I want to assure you that in all my career I have served the interests of Canada, the Canadian people, as a non-partisan professional and as a person of integrity in some of the most troublesome hot spots of the world.
I want to refer to the annual human rights reports, because I think some of you might have some from 2002 to 2004 or 2005.
Those of us who work in the field and are charged with preparing human rights reports take this work very seriously. I do in particular, because I feel that if we do these reports well, they describe the human condition against the Universal Declaration of Human Rights. It is important that they are studied by those who receive them and those who are to go out in the field, because they cover everything.
It's also important that we study our usual interlocutors and civil society's perceptions of authorities and power brokers. But this takes time, and we often don't have much time in a post-conflict country such as Afghanistan. We have to make snap decisions just to try to keep people alive. Too often we may be inclined to concoct quick fixes without tackling the root causes and without really understanding the subtleties and complexities of cultures so unlike our own. I have not, in all my career, been in a place as complex as Afghanistan.
With our current restrictions on civilian freedom of movement, it must be increasingly difficult for colleagues in the field to keep up with situations and the characters at play.
We are just now starting to get a glimpse into Afghanistan. l trust we can put this to work in our post-2011 interventions.
Thank you very much, Mr. Chair.
Ms. Olexiuk, I agree with your statement. As the Parliamentary Secretary for Foreign Affairs, I deal with bureaucrats all the time and I can vouch for what you just said in your statement today, that they do the best thing for Canada in a non-partisan way. So I want to thank you on behalf of Canada and my colleagues.
The question here, Ms. Olexiuk, is a very important one. Canada went into the Afghanistan theatre, and it's very important that during your time there you issued a lot of reports. You brought in a lot of issues of human rights in the early time the government was there. Of course, you are saying, and I agree with you, that it's not partisan with you. But at that given time, the government in action was across the aisle, and one of the most senior members of that government, in that cabinet, is sitting right across from me. One would be very interested in knowing, what did he know? Today he stood up in the House of Commons and talked about the ICC, he talked about the Criminal Code, and he talked about the government knowing this.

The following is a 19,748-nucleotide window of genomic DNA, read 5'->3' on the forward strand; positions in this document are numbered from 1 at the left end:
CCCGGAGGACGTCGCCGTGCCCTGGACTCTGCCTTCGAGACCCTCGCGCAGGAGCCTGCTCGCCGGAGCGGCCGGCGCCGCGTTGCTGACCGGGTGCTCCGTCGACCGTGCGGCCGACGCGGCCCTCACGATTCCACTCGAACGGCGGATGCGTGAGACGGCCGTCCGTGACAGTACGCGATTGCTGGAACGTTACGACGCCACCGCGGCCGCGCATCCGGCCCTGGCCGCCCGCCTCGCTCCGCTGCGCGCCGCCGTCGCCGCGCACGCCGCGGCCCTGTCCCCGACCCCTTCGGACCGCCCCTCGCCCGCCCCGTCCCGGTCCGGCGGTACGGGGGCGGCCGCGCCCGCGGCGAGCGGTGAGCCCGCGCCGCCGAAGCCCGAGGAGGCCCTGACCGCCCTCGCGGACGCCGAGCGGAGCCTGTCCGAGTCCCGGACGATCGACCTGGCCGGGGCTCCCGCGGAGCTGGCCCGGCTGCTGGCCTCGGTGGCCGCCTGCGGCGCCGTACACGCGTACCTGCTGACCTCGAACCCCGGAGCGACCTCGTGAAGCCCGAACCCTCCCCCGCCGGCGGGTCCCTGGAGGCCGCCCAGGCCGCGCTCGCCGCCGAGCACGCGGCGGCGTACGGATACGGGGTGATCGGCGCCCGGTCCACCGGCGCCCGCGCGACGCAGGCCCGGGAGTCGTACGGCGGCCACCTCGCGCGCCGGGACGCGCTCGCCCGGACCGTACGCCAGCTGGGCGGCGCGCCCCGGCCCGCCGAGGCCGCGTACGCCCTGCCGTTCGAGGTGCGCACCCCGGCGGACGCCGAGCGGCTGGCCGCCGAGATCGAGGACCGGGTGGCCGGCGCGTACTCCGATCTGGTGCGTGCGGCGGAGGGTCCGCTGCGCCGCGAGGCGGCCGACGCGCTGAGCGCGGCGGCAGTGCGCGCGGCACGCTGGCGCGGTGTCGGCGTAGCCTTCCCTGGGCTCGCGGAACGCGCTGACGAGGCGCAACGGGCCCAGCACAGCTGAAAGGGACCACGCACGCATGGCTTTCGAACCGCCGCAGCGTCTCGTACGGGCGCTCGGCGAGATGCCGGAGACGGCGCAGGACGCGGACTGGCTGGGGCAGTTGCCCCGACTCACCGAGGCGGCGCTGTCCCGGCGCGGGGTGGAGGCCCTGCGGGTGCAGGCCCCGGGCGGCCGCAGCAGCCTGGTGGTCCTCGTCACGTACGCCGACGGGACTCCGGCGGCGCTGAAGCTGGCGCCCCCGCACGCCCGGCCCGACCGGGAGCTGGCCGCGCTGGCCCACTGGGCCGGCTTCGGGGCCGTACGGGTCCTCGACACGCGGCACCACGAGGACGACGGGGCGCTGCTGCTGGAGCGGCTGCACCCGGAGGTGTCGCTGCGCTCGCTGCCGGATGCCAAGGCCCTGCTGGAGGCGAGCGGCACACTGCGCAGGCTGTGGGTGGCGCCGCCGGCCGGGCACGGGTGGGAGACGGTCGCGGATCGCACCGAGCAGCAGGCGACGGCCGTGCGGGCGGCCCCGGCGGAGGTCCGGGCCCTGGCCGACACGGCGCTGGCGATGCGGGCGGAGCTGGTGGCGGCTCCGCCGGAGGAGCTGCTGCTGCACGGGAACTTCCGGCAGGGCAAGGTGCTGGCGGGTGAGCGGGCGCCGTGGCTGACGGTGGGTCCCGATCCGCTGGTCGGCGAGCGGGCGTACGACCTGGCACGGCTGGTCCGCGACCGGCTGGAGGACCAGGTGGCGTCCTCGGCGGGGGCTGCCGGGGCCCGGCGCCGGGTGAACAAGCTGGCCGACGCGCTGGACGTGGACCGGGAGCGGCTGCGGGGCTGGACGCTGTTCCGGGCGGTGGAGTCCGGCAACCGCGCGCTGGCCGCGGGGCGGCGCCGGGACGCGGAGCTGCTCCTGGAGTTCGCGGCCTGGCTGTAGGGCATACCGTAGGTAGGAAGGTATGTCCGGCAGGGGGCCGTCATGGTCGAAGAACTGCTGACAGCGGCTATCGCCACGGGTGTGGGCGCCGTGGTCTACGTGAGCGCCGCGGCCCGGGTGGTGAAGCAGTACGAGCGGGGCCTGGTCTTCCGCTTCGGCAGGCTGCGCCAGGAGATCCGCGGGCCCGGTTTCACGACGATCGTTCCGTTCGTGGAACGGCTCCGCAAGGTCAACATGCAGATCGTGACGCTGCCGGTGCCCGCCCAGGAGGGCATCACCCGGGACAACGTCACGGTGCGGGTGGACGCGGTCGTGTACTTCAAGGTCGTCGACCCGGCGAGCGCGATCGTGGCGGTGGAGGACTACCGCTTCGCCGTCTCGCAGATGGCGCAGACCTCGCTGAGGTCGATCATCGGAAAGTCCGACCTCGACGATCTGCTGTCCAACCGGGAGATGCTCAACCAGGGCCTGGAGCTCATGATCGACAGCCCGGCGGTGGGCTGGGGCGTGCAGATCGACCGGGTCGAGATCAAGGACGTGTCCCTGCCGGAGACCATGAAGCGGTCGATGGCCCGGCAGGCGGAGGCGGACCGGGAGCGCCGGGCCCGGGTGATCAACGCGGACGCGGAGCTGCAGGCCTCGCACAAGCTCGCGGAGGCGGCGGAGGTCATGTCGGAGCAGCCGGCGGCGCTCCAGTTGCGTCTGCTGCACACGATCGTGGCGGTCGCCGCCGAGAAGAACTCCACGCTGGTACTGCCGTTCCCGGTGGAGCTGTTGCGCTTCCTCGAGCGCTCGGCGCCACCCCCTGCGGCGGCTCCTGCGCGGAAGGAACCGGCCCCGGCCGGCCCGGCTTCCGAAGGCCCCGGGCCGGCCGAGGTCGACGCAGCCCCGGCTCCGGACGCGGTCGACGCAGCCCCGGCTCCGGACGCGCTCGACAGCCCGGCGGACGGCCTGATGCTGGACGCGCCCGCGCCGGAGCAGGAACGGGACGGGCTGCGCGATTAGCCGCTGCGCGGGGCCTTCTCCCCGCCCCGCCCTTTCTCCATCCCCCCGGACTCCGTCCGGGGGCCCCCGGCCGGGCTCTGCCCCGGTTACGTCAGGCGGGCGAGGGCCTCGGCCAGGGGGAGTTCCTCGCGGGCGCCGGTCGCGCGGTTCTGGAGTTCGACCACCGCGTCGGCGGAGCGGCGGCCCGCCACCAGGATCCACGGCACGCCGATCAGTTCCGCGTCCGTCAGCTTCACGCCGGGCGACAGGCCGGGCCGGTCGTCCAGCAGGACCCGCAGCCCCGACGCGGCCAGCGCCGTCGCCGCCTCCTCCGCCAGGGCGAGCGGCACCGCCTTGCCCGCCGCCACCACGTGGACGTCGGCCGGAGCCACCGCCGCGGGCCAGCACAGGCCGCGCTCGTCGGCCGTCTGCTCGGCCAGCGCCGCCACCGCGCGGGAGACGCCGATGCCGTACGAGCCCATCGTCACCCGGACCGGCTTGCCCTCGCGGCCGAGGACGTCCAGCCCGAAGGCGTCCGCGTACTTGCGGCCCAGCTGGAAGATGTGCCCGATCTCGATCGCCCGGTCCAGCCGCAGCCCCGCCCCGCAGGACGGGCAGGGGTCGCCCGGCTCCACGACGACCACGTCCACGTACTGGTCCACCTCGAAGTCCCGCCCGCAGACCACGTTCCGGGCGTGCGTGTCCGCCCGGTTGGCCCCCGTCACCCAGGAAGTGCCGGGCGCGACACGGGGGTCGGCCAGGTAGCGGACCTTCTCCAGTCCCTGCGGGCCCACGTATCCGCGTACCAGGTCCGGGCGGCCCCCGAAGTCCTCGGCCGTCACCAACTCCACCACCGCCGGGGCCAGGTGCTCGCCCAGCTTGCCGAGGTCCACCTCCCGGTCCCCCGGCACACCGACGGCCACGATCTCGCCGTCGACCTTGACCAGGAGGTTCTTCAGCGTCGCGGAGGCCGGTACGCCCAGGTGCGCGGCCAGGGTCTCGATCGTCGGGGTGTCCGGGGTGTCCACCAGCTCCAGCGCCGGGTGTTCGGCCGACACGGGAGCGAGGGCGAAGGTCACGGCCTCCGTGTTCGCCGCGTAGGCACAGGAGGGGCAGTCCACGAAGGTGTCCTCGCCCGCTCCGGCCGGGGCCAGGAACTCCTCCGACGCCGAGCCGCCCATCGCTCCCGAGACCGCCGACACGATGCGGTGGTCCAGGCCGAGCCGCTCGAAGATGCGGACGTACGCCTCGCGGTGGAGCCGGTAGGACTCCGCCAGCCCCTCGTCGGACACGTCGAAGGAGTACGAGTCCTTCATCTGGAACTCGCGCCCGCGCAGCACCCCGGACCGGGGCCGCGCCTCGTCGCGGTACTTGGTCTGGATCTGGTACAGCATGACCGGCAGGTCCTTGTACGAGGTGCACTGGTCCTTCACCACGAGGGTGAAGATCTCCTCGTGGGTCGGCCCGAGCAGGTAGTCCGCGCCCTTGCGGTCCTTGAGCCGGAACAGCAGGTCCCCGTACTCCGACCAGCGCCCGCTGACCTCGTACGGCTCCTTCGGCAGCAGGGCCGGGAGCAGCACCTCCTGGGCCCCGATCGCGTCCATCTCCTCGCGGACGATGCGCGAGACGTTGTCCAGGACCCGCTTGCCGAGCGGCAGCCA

My main question to you, in regard to your reports on this thing, is what did you tell the senior members of the government, in your view? Did you have a discussion or anything else? This is a very serious charge he has made. He's made a charge, not recognizing that he will be facing the same charges for the things you have just said today about their ignoring your reports on human rights abuses.
So perhaps you can tell us how much discussion did you have with the foreign ministers at that given time—Mr. Pettigrew and Mr. Bill Graham? How far did those go, and we would like to know how much deeper this abuse you talked about went to the Liberal government and the member sitting opposite here. What did he know about it? We will find out later on. We would like you to tell us now, in your view, how much do you think the government of the day knew about human rights abuses.
Which means that this government, knowing the fact that there were human rights abuses, did not take any action in regard to the detainees. I want that to go on the record, Mr. Chairman.
A voice: [Inaudible--Editor]
Mr. Deepak Obhrai: You had your day. Let me have mine.
I want to make it very clear. It's on the record that this government was aware of the human rights abuses to the detainees. And according to the witness who is here, she did not see this government take any action to put that member sitting there, who was a senior member of the cabinet, who should be facing charges too, as you so kindly put it....
I'm trying to understand and bring this thing.... I do understand.
You've done an excellent job of coming and saying what was there at that time. You have given us an excellent window into what transpired during that period of time, because to date we have not had the Liberal foreign ministers or anybody from the Liberal Party have the courage to come and sit over there and talk about the time of the detainee human rights abuses when they were in power. You are the first witness to come and show that, and I want that truly noted very well, Mr. Chair.
Now, in your view, when the 2005 arrangements, the transfer arrangements, came through, what, in your opinion, was the flaw in this agreement?